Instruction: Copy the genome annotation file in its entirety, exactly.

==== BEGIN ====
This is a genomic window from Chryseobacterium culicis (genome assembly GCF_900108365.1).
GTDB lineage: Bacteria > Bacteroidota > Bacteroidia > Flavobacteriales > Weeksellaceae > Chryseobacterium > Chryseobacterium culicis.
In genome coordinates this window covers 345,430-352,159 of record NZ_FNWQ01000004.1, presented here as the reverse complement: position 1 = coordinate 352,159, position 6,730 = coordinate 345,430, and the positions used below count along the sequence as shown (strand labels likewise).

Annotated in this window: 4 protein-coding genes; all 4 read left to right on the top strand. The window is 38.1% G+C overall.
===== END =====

This is a genomic window from Chryseobacterium culicis (genome assembly GCF_900108365.1).
GTDB lineage: Bacteria > Bacteroidota > Bacteroidia > Flavobacteriales > Weeksellaceae > Chryseobacterium > Chryseobacterium culicis.
In genome coordinates this window covers 345,430-352,159 of record NZ_FNWQ01000004.1, presented here as the reverse complement: position 1 = coordinate 352,159, position 6,730 = coordinate 345,430, and the positions used below count along the sequence as shown (strand labels likewise).

Annotated in this window: 4 protein-coding genes; all 4 read left to right on the top strand. The window is 38.1% G+C overall.